Cooking with Sunlight Solar Cooking Demo – June 26th, 2014
via Mapleton Ready
Cooking with the Sun is easier than you think.
Did you know you can bake, broil, grill, roast, sauté, fry, stir fry and even pressure cook with the Power of the Sun – NO FUEL REQUIRED! It’s so easy and fun that solar cooking isn’t just for emergencies anymore.
Continue reading “Cooking with Sunlight – Solar Cooking Demo”
If you’ve missed previous kickstarters for other folding ultralight stoves, you have one more chance now. Utah local Mikhail has a new Kickstarter for his FireAnt Titanium Stove. Check it out here:
Also, no need to worry about this project funding, as that only took 6 hours. The price is extremely good for titanium, so worth getting in on the early pricing. Ultralight stoves like this and the Folding Firebox are excellent things to keep in your bags, since they can run on scraps compared to a large fire. They help leave far less traces at your campsites, and use much less fuel to get you what you need.
I’ve already kicked for one, and if you don’t already have a folding stove, you really should take the opportunity on this great deal. Continue reading “EmberLit FireAnt now on Kickstarter”
One day super sale at Tattler Reusable Canning Lids! Today only get 50% of every order (canners excluded)!
USE COUPON CODE “madness” at checkout.
Elk is very lean meat. If you grind it straight into burger it tends to be very chewy and needs water added when you cook it since there is so little fat in it. In order to make it cook and taste better, we like to add some beef fat to our elk burger. There are a couple of different ways you can get fat added to your elk. The first is to add straight beef fat, and the second is to add fatty ground beef. We’ll cover both methods and the math involved with them in this post.
What’s that you say? Math? Yep. You know in algebra class when your teacher said you’d use this someday in your real life? Well, here’s your chance! (I know some of you are secretly rejoicing.)
Method #1: Elk burger with added beef fat.
You will need: Elk meat, meat grinder, and chunks of beef fat. We get ours from the local grocery meat department. We just asked the guy if he could save us some beef fat and we got it for no cost. You might have to pay a little something, but it shouldn’t be too much. Continue reading “Making Elk Hamburger With Added Beef Fat”
I work near a Sam’s Club and sometime head over for a lunchtime visit. It is hard to beat a Polish Dog and soda at $1.50 for lunchtime frugality. While I am there I often browse through the store to see what seasonal items are on display. Over the last couple months I’ve noticed a few preparedness items at local Sam’s Clubs.
Continue reading “Preparedness items at local Sam’s Clubs”
In my mind, I can hear the sound of an 80’s song, but I am not an egyptian. No, but I do like a Wok. Most commonly associated with Chinese cooking, the wok actually has variants found from India to Japan. Billions of people have relied on this simple pan as their main cooking pot for good reasons. The wok represents one of the most efficient means to utilize a fires heat and cook in a variety of ways. This is why we thought it to be a good test at our recent stove party.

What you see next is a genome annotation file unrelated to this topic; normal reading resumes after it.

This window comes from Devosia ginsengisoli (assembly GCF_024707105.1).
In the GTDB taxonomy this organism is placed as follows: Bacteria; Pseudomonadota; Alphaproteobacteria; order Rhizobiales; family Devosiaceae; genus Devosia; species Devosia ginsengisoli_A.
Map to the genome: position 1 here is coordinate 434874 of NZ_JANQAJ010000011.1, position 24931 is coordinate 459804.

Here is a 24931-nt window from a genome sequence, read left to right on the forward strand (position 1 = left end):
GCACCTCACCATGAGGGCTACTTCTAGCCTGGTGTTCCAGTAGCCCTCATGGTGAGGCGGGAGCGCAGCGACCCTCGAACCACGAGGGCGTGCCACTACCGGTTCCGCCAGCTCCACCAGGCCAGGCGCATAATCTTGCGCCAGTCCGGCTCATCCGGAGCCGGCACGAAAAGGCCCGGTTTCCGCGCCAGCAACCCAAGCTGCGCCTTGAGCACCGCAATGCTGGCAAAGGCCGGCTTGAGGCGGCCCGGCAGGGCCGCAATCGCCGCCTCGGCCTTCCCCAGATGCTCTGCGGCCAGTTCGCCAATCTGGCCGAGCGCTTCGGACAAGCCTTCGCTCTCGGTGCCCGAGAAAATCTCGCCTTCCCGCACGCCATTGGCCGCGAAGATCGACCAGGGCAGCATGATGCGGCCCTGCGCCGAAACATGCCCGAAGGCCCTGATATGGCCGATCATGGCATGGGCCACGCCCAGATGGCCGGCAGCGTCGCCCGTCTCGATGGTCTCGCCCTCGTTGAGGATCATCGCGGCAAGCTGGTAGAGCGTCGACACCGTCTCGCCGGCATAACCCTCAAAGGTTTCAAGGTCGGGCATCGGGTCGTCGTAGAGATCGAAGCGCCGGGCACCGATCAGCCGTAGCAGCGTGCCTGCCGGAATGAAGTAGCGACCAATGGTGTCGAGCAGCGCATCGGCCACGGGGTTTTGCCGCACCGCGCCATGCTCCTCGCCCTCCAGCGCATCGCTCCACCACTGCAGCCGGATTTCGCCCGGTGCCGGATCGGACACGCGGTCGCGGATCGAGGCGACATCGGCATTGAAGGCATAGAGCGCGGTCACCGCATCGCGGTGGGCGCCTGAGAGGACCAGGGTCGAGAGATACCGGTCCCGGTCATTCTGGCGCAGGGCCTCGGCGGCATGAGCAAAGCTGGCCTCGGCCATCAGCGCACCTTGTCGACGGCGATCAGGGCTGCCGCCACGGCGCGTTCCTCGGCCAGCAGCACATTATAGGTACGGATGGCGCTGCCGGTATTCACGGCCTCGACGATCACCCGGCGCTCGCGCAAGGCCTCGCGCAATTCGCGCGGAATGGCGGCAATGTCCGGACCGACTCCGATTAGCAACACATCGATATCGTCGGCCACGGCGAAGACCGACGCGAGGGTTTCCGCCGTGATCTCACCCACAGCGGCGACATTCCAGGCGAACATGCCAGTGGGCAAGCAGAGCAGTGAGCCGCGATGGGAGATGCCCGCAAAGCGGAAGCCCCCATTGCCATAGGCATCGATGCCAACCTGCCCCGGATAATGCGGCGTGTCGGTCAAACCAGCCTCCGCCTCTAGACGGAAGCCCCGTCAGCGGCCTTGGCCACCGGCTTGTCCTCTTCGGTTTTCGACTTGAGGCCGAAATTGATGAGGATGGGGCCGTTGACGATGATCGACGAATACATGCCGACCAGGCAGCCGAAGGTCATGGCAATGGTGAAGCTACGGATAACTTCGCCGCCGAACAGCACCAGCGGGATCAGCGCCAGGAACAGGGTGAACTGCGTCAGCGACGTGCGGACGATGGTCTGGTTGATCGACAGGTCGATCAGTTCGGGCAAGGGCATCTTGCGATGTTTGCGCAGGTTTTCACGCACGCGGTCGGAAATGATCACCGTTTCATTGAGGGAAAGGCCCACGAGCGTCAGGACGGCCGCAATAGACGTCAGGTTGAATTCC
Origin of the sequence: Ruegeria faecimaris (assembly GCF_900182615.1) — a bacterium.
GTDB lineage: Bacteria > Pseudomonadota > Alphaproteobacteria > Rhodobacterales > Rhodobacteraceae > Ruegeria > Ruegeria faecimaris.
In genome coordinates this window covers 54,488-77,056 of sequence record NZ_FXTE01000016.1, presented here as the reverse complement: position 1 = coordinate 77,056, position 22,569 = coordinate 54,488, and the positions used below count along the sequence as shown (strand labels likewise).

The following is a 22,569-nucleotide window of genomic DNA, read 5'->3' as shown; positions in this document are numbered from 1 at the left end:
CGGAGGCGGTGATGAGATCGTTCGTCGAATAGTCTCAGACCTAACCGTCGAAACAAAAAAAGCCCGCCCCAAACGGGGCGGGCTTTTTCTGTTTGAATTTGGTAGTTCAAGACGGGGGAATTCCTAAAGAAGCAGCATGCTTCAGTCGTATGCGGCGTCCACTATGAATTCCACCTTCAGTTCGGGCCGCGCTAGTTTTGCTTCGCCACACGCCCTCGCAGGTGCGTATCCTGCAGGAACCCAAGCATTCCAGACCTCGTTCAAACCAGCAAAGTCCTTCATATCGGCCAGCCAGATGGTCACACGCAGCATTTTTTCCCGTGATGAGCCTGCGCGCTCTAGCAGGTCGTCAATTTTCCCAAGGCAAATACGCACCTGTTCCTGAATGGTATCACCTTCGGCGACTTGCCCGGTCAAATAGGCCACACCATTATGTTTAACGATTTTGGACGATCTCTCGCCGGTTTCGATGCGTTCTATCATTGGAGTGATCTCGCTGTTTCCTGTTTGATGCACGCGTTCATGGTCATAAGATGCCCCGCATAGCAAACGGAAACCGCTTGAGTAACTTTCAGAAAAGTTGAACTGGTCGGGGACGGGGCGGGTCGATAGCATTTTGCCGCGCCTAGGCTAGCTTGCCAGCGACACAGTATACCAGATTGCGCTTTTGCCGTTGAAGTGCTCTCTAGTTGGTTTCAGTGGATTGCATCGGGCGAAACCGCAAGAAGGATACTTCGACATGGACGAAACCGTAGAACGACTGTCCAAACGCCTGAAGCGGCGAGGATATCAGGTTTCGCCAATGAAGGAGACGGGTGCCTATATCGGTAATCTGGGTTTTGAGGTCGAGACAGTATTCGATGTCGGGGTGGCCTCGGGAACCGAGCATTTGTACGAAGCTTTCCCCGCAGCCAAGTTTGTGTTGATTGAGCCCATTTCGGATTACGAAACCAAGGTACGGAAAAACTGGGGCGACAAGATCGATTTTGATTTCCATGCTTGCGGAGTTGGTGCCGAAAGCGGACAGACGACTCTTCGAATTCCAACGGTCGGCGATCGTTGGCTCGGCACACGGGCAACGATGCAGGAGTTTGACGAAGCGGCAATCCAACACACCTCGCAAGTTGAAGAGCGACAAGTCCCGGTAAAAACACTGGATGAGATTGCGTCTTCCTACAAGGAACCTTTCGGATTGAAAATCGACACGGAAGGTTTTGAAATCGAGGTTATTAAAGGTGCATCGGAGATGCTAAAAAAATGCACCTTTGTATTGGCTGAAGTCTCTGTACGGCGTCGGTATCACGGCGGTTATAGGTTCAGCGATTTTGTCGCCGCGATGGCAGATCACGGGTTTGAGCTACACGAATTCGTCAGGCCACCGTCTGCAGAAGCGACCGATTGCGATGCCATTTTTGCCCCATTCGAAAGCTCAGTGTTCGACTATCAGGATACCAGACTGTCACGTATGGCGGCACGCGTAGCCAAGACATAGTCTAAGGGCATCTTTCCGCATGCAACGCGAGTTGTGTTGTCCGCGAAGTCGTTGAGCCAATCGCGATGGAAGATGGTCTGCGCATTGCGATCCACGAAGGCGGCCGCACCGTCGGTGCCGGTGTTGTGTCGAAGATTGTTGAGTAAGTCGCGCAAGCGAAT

In short, a woks shape allows it to provide the best surface area to connect with your heat source, and concentrate it for efficient cooking. Depending on what food you use, you could boil, saute, stir fry, and more. So for our test, I grabbed some of the cheapest stew meat, and frozen veggies to test a stir fry. This cooking method is good in a preparedness sense in that it allows you to take smaller pieces of whatever proteins and vegetables you can get your hands on, and quickly cook them with some flavor for a group. This can be really important in an extended emergency when food fatigue has set in, or if you just are trying to get the most out fo your food budget today.
Continue reading “Wok Like A Prepper With A Volcano or a Rocket”
This is yet another “Eat what you store / Store what you eat” post. I had a few experiences in the last week or so that has worked me up to this article.
Eat what you store
First. A few weeks ago I went to get some cooking oil from our storage area. I discovered to my dismay that well over half of my oil had gone rancid. I’m not sure if I had a tempurature fluxuation or what happened. Bottom line: I was almost out of oil. Fortunately it didn’t ruin my dinner plans, but imaging discovering that your oil was bad in the middle of a crisis? The oil was out of date, but my previous experience has lead me to believe that generally oil has more longevity than is stamped on the bottle. Continue reading “Store what you eat / Eat what you store”
Two years ago, I wrote about emergency home heat. In the article, I compared various options, mentioned my desire for both short-term, convenient and long-term, sustainable solutions, and decided on propane and wood, respectively.
Since then, I have moved, built a new home, and done even more research. While my conclusions have not changed generally, my overall plan has. For the most part, I no longer see the need for two solutions. In my mind, there is now a single, universal solution that is the most efficient, cost-effective, and sustainable. Continue reading “Sustainable home heat”